“So what was the problem?” I asked.

Teddy Machin (Photograph from Krayzy Days)

“Well, I’m going to tell you,” said Micky. “I tell Teddy Machin about it and he tells Hillsy who says: Oh yeah. I know Mick. He came round here with Reggie. Bring him out here. I’d like to meet him. He was in Spain by then. He used to be back and forward to Spain. He used to get about. He’d been to South Africa. So I got on the plane and went out to Spain.

“And it turned out they hadn’t been waiters. They had been alarmed at the Twins moving in to the 21 Club and chinning the doorman.

“The 21 Club was one of the top casinos in the country. They were a bit concerned cos they were running the gambling in London. Someone wrote a book about it. (The Hustlers: Gambling, Greed and The Perfect Con and there was a 2009 TV documentary titled The Real Casino Royale and a Daily Telegraph article.) One of their customers was George Osborne’s uncle.”

“The recent Chancellor of the Exchequer?”

“Yeah. At Aspinall’s, above the Clermont Club, just round the corner from here. They was all crooked. At some point, Billy Hill had said to John Aspinall: You can either blow the whistle and ruin your business or you can include us in it. And Aspinall said: Well, I’ve got no choice, have I? You’re in it.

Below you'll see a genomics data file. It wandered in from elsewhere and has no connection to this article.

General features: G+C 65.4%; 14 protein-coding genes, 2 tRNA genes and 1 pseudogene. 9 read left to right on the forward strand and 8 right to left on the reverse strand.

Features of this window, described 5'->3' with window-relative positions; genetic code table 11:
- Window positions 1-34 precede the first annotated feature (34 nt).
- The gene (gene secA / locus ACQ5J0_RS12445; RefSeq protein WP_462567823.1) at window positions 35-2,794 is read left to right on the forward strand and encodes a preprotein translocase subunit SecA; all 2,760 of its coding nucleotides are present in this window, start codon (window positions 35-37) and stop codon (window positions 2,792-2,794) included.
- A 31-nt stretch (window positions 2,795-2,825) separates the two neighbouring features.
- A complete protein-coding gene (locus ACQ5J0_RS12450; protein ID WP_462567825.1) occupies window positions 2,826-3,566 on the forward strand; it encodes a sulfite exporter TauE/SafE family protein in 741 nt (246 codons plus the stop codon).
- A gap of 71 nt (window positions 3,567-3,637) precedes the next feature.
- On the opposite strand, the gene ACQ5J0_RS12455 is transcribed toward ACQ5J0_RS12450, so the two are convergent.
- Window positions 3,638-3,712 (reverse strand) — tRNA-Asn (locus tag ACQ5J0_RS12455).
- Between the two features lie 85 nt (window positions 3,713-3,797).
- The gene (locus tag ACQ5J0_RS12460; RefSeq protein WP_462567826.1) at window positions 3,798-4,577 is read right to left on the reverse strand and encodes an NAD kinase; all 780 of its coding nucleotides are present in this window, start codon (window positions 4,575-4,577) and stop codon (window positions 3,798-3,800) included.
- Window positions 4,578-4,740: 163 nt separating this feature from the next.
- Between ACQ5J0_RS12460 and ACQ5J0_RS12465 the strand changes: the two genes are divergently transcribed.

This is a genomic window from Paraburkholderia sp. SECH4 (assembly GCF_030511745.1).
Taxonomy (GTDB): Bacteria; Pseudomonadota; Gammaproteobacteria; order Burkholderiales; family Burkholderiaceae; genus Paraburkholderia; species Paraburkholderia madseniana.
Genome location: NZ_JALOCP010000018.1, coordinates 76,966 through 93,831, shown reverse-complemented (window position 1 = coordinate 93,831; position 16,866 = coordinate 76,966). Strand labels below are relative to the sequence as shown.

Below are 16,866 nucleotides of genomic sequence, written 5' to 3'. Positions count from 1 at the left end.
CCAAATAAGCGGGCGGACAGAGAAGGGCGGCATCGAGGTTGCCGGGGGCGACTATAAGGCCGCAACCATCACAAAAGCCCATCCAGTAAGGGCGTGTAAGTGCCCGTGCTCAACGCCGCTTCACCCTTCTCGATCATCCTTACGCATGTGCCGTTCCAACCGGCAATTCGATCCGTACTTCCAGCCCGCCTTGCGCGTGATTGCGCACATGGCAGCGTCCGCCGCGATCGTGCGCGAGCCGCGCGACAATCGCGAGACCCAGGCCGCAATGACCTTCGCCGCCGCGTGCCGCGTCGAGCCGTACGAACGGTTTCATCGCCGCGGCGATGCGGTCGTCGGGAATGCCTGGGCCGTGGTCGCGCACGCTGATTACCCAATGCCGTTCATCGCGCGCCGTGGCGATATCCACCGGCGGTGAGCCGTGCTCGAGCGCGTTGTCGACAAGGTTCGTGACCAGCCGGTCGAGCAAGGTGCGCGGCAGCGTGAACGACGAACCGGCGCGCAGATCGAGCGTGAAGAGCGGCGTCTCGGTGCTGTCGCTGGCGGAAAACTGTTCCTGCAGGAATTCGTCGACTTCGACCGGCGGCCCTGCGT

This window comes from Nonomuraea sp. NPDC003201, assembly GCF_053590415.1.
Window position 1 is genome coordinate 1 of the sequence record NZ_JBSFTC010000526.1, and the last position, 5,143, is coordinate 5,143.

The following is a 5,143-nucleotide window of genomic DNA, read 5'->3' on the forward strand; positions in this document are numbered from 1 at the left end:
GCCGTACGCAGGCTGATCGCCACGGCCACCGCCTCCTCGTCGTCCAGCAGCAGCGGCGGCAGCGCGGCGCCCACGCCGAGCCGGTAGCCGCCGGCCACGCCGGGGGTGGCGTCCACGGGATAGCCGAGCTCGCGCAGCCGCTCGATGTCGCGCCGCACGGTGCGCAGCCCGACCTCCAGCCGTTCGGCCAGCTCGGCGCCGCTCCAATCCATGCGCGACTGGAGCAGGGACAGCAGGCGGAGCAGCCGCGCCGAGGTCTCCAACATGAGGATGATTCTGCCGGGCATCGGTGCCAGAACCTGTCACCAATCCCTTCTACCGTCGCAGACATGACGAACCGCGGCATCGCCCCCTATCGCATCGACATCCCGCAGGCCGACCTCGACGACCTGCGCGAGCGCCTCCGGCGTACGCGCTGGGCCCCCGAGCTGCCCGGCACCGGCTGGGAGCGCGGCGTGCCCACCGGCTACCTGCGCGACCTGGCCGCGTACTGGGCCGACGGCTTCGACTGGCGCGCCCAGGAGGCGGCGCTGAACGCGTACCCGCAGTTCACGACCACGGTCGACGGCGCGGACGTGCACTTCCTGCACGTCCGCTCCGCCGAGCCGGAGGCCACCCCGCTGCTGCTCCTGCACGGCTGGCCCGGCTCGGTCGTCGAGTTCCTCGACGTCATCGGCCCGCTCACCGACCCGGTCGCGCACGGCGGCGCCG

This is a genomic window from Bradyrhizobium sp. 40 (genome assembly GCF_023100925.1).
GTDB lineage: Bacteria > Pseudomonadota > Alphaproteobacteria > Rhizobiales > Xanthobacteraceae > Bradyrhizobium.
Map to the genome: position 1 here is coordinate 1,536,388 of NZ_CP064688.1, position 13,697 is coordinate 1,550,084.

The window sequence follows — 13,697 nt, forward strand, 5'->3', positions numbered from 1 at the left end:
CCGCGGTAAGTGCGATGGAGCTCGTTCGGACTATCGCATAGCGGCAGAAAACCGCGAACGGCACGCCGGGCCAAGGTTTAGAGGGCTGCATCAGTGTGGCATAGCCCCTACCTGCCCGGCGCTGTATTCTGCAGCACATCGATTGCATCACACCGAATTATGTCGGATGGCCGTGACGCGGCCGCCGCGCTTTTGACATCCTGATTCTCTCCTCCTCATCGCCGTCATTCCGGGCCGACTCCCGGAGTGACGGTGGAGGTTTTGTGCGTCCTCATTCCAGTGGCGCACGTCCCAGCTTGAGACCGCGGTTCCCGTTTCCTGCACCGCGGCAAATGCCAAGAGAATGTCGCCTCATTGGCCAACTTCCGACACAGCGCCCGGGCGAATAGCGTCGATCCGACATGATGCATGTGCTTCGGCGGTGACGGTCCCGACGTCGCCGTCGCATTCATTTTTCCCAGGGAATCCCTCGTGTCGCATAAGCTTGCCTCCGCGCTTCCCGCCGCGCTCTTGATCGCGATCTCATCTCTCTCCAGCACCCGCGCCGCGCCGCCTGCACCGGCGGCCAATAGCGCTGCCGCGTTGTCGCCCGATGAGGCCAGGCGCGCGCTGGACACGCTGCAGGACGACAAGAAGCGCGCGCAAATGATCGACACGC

More on the Unione Corse in the book

“The ‘waiters’ who were with Billy Hill when Reggie went round were the Unione Corse who were running the gambling in Mayfair.”

“They were running all the casinos?”

“Yeah. All the casinos were crooked, near enough. They had a system where they could mark the cards. I don’t know how. Nobody did. But they did. And Billy Hill did.

“So, when I went out to Spain, he told me all the story about how it was the Unione Corse. He wined me and dined me a bit. He took me to the Marbella Club and he said: Come over to Tangier. He had a club there as well and they were in Tangier as well. So I went there with him. Boulevard Hassan II was his address there.

“Anyway, that’s how I got the flavour for Spain. And, when I was in Spain, he took me to bullfights.”

“So,” I asked, “when you later went out to Spain with your son Michael and his mother, how old was Michael?”

Micky Fawcett chatted in Mayfair last week

“Nine. And I said to Michael: I’ll take you to a bullfight. And we did. Then, a few days later, we were on the beach and Michael was messing around with the muleta – the red flag – and he’s playing bullfighters.

“And the fellah who had the concession for that part of the beach was an ex-bullfighter who fought as El Solo. He introduced Michael to other bullfighters. All of a sudden, we were catapulted right into the middle of that sort of thing. The man who ran the bullring had been written about by Hemingway.

“So they have to test the little baby bulls and they see which ones are brave. And Michael was just playing at fighting with the little bulls.”

“There was,” I asked, “no sticking swords or anything else into them?”